At what point does addressing fan concerns compromise artistic integrity?
That’s the underlying debate born today out of BioWare co-founder Ray Muzyka’s announcement via an open letter to fans that Mass Effect 3′s ending will receive changes.
In the wake of fan outcry regarding the core of the game’s conclusion (which I won’t spoil here), Muzyka said the Edmonton-based studio is “hard at work on a number of game content initiatives that will help answer the questions, providing more clarity for those seeking further closure to their journey.”
thatgamecompany follows up flOw & Flower with their most emotionally-charged masterpiece yet
by Matt Dykstra
I’m sad that in modern gaming it’s still so rare for games to provide a genuinely cathartic experience.
Sandwiched between formulaic first-person shooters and machismo action-adventure titles, we gamers have a penchant to skip over downloadable endeavors in favour of triple-A, blockbuster releases with monstrous advertising campaigns that demand our attention at every turn.
But then there’s developers like those at thatgamecompany, who time and time again push the boundaries of game design with risky choices to offer truly unique experiences. Who would have thought a game about a flower pedal drifting in the wind over an open field would have been so immersive?
I’m happy to say they’ve done it again. The PlayStation Network exclusive Journey isn’t just a delightfully well-crafted game, it’s a shining example of how washing away modern game design cliches can result in one of the most beautifully realized experiences ever created. Ever.
The Nintendo 3DS has its unique selling propositions, and top of the list are its glasses-free 3D, and its distinction as the world’s newest and most potent Mario and Zelda delivery system. And make no mistake, the latter is a bigger deal than 3D; Nintendo’s success relies on our affection for its beloved characters and franchises. That said, the 3DS itself is a nice piece of kit, and does lots of things right. Read more…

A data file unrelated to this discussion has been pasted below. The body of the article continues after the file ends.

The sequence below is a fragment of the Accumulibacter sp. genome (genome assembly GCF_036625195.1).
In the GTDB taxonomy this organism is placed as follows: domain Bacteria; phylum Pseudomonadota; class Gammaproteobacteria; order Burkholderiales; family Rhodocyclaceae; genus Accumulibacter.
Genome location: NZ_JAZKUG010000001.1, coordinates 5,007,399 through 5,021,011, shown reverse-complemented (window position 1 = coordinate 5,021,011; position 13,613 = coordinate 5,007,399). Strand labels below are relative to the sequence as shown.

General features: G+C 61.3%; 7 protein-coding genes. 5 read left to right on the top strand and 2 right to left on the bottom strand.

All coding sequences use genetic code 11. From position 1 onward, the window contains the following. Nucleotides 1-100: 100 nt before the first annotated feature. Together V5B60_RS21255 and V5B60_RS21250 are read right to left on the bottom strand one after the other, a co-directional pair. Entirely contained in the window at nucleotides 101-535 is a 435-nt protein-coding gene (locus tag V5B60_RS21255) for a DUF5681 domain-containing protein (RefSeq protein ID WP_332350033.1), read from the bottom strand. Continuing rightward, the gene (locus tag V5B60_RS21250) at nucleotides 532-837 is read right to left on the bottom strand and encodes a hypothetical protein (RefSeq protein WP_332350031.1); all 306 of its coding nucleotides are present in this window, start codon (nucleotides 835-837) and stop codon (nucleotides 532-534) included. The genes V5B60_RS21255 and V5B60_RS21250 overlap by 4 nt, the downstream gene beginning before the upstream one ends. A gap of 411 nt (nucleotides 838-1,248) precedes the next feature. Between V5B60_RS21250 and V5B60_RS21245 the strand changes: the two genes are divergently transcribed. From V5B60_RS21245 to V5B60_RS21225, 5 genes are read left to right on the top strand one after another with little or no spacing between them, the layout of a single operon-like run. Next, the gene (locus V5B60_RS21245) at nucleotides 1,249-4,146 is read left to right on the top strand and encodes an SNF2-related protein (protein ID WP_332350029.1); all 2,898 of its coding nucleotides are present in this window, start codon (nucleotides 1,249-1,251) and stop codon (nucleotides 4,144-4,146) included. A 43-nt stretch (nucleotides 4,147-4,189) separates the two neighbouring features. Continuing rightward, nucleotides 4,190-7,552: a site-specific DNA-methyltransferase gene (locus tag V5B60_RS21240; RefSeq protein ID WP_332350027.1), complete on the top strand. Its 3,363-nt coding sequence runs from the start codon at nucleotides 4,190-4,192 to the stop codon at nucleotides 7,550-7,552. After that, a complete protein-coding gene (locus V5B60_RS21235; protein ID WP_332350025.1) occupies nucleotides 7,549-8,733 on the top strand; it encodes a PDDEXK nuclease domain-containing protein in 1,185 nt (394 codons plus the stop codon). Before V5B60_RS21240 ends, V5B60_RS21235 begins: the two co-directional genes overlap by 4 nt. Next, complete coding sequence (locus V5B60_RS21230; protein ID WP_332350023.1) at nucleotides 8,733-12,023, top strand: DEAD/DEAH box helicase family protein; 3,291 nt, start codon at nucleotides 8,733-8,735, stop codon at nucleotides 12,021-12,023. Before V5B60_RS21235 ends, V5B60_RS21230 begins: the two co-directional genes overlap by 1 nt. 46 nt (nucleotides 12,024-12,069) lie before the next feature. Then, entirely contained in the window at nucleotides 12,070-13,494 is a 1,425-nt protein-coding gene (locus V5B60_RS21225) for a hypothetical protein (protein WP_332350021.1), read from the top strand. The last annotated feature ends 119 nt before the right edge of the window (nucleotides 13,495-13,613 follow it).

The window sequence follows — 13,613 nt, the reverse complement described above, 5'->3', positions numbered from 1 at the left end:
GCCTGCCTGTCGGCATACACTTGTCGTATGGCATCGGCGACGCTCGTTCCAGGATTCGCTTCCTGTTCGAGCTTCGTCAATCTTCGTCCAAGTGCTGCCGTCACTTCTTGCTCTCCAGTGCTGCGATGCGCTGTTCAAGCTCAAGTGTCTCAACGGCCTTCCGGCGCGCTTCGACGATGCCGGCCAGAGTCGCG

Mark Meer, star and voice of the male Commander Shepard, dishes on Mass Effect 3
Tonight, in cities across North America, millions of gamers will line up to conclude their mission to save the galaxy from the impending Reaper invasion.
Mark Meer, voice of the male Commander Shepard and star of Mass Effect, poses for a photo at BioWare's Edmonton studio. DAVID BLOOM/Edmonton Sun
The story of Mass Effect has emerged over the last seven years to become modern videogaming’s definitive science fiction masterpiece. To show their appreciation for fans in their hometown, BioWare Edmonton is hosting a helluva midnight launch party at the EB Games store in Southgate Centre Mall.
In attendance will be the tremendously talented Mark Meer, star and voice of Commander Shepard if you went with the dude option, to sign copies of the game and greet local fans. I caught up with Meer at BioWare’s Edmonton HQ to ask how he feels now that the series is winding down.
Bad choice of words.
“I wouldn’t say they wound the trilogy down,” Meer explained, leaning back in a computer chair inside the studio’s on-site recording booth, “I’d say they ramped it up significantly. It’s gonna be something to see, I think players are going to be impressed.”